Transparency International in joint attack on Hungary with the European Commission

There seems to be a correlation with funding Transparency International and performing well on their corruption index, writes Daniel Deme for Remix News

editor: REMIX NEWS
author: Daniel Deme

The international NGO, once known for its fiercely independent attitude to measuring levels of corruption across the globe, has joined ranks with the European Commission in its criticism of the Hungarian government. In a press conference on Jan. 28, Transparency International Hungary’s executive director, Martin József Péter, blasted the Hungarian government for allegedly using the pandemic as a cover for introducing measures that would weaken the rule of law in the country. In its annual Corruption Perception Index, Hungary ranks at the bottom among EU countries, in a joint last place with Romania and Bulgaria.

After seemingly abandoning most meaningful criteria of independence or impartiality, Transparency International had in October 2020 published an article based on a report by one of its main financial backers, the European Commission, in which they formulated a damning opinion about the state of rule of law in Hungary.

Transparency International, instead of evaluating the above criticism as a political verdict from one of the most vocal critics of the Hungarian government, had only managed to scrutinize the European Commission report for being too lenient in the face of what they called a “systematic demolishing of the rule of law by the Hungarian Government.” Alongside Transparency International, this European Commission report evaluation was signed by several other pro-migration, left-leaning political lobby groups, such as Amnesty International, K-Monitor and the Hungarian Helsinki Committee. All the above groups receive financial support from George Soros’ Open Society Funds and/or the European Commission.

While in Transparency International’s Corruption Perception Index, published in January 2021, the top spots are reserved for countries with left-liberal governments such as New Zealand and Sweden, Hungary ranks at position 69, below countries with oppressive authoritarian regimes such as Cuba, Saudi Arabia and Rwanda.

On the other hand, many of the countries listed as Transparency International’s chief financial donors page struggle with maintaining the rule of law in their societies, including with mass protests, an exponential rise in organized crime and violent rioting becoming commonplace on their streets. For example, despite experiencing a near societal breakdown, and with authorities struggling to control large parts of urban areas, countries such as Sweden and Netherlands, both among the main donors of Transparency International, figure high in the rankings as the least corrupt countries in the world.

In a particularly embarrassing assessment on the 2020 Index, Estonia, with its left-wing government lead by Jüri Ratas, whose Centre Party was a member of the Alliance of Liberals and Democrats for Europe (ALDE), has come crashing down after an embarrassing corruption scandal.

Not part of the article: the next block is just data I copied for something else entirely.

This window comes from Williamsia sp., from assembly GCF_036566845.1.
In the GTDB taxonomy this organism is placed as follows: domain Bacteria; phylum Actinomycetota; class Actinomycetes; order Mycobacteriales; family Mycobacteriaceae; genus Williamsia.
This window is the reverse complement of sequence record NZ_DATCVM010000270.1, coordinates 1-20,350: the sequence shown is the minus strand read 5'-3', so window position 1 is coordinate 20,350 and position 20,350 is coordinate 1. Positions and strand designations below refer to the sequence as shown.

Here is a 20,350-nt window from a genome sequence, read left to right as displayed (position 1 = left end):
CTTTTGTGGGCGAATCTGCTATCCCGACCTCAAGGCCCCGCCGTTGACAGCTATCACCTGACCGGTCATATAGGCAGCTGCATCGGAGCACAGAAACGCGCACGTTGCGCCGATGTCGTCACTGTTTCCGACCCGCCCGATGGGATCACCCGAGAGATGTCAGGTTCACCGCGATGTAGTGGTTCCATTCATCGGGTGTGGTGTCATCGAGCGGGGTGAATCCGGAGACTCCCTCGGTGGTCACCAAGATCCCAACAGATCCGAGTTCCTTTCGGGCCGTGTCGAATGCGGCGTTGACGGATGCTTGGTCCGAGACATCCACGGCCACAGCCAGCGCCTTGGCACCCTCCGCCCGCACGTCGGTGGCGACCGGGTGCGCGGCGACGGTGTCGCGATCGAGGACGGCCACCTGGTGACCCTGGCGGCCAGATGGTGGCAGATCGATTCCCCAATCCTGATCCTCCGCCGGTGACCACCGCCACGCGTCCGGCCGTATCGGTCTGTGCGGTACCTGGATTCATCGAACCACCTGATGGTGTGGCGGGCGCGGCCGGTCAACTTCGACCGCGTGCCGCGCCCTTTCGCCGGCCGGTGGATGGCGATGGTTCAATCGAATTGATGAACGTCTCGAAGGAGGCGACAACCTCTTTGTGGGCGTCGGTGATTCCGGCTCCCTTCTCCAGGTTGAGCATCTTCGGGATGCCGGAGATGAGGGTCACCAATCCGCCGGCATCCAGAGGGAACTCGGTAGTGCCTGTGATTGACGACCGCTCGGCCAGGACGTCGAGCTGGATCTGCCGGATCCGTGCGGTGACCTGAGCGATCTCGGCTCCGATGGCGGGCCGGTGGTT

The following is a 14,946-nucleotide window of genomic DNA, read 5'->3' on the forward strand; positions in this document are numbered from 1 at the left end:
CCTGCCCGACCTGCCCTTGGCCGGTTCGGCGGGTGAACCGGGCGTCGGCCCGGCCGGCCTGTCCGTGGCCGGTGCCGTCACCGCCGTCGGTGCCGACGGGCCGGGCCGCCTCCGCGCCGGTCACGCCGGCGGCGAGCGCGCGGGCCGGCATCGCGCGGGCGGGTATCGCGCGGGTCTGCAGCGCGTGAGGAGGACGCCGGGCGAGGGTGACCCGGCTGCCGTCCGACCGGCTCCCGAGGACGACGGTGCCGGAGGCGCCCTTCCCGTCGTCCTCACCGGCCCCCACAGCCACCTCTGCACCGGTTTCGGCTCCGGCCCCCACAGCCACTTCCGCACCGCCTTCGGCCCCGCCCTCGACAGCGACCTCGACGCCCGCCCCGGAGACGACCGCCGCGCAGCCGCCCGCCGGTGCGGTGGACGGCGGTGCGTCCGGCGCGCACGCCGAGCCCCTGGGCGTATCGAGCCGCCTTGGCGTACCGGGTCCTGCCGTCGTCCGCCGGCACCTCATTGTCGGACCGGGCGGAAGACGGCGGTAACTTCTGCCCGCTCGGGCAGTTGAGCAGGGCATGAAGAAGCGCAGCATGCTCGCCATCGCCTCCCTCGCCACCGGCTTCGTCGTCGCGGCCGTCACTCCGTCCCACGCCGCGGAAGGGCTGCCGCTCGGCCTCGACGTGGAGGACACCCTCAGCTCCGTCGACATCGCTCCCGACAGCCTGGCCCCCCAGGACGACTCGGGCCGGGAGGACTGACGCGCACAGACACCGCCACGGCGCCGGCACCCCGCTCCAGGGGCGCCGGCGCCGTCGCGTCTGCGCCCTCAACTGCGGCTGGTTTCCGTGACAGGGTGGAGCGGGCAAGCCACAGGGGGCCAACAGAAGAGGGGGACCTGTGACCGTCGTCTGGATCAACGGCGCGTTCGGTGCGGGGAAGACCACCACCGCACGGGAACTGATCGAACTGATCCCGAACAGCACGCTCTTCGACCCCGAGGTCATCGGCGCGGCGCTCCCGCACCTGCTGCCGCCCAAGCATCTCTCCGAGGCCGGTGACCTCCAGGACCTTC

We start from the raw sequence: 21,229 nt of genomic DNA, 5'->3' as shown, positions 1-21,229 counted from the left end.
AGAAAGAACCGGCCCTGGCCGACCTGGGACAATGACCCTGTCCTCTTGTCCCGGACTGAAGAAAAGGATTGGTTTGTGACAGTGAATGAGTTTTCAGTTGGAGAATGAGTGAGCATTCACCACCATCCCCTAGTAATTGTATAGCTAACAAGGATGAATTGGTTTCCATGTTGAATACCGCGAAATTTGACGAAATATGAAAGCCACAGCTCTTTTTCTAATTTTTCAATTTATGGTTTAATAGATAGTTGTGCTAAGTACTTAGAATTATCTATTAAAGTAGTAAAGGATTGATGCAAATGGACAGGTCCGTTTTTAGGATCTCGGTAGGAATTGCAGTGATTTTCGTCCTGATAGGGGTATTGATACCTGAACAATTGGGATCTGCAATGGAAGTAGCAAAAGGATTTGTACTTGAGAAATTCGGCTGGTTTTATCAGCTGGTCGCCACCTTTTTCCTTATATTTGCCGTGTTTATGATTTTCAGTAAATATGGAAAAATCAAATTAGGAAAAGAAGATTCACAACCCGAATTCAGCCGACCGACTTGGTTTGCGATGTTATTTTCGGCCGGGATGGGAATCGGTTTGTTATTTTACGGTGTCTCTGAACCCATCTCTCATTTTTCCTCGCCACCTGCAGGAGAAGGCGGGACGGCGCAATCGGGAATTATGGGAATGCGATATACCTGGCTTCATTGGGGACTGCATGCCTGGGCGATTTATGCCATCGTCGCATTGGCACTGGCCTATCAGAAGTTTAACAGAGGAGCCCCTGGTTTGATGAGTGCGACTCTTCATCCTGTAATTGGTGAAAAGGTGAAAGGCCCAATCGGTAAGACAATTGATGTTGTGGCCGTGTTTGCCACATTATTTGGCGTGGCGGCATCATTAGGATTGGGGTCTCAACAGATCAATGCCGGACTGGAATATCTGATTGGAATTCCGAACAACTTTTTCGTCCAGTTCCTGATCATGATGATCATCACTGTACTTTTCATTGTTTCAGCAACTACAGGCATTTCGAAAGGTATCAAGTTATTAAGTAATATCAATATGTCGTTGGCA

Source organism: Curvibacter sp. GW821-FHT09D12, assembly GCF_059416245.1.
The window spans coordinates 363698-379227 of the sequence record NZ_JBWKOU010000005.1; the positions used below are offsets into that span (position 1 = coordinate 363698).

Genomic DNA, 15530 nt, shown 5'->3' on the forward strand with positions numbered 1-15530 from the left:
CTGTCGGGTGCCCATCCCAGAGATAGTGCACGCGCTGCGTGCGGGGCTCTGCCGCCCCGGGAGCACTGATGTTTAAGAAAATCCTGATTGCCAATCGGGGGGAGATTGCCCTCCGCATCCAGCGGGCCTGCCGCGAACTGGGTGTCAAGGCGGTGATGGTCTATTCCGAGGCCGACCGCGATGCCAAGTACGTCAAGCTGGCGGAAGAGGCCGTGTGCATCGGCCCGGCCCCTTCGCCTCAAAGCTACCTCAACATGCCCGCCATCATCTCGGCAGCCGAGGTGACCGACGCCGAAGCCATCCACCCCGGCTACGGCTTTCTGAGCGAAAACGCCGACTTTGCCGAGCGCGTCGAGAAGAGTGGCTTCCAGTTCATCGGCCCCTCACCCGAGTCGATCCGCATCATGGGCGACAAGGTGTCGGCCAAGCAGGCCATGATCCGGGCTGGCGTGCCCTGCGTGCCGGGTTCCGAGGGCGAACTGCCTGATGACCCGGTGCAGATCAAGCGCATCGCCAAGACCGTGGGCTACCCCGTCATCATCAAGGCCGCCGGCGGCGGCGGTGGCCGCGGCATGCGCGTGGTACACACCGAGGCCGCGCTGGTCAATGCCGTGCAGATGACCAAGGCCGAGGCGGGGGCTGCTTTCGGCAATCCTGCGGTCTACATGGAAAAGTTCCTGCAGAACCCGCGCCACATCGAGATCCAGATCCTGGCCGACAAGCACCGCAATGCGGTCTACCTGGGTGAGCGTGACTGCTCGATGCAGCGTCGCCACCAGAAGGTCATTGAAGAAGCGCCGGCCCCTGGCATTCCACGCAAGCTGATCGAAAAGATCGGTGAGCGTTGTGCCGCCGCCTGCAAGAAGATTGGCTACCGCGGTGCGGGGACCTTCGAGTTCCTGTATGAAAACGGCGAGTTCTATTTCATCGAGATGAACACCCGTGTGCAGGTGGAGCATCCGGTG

Since Ratas’ government came into power in 2016, they have experienced a steady rise in Transparency International’s index, moving from 22nd to the 17th place in the rankings. It will come as no surprise that the foreign ministry of the small country with the population of just over 1.3 million is one of Transparency’s main financial sponsors.

Despite its stellar performance in the Corruption Perception Index, in January this year, Prime Minister Ratas was forced to resign after police and prosecutors launched an investigation into a €39 million property investment deal, in which Ratas’ Centre Party had allegedly received illegal finances from a real estate developer. It remains to be seen how this major corruption scandal reaching into the highest echelons of government will affect Transparency International’s assessment of the country in its 2021 Index.

According to Transparency International’s assessment, the Hungarian government had exacerbated the problems with corruption by the fact “that since the outbreak of the coronavirus epidemic the government had invested little in social crisis management, while in numerous cases used the epidemic as a cover for the demolition of the pillars of rule of law, and for benefitting oligarchs close to the government.”

In a rhetoric reminiscent of left-wing Hungarian opposition parties, Transparency International had omitted the fact that Hungary had often been accused of populism on the basis of exactly the opposite argument, that is, its generous policies supporting nuclear families, its tax relief and debt moratoria for businesses affected by the pandemic, and most recently, its decision to subsidize the housing market and abolishing income taxes for citizens under 25.


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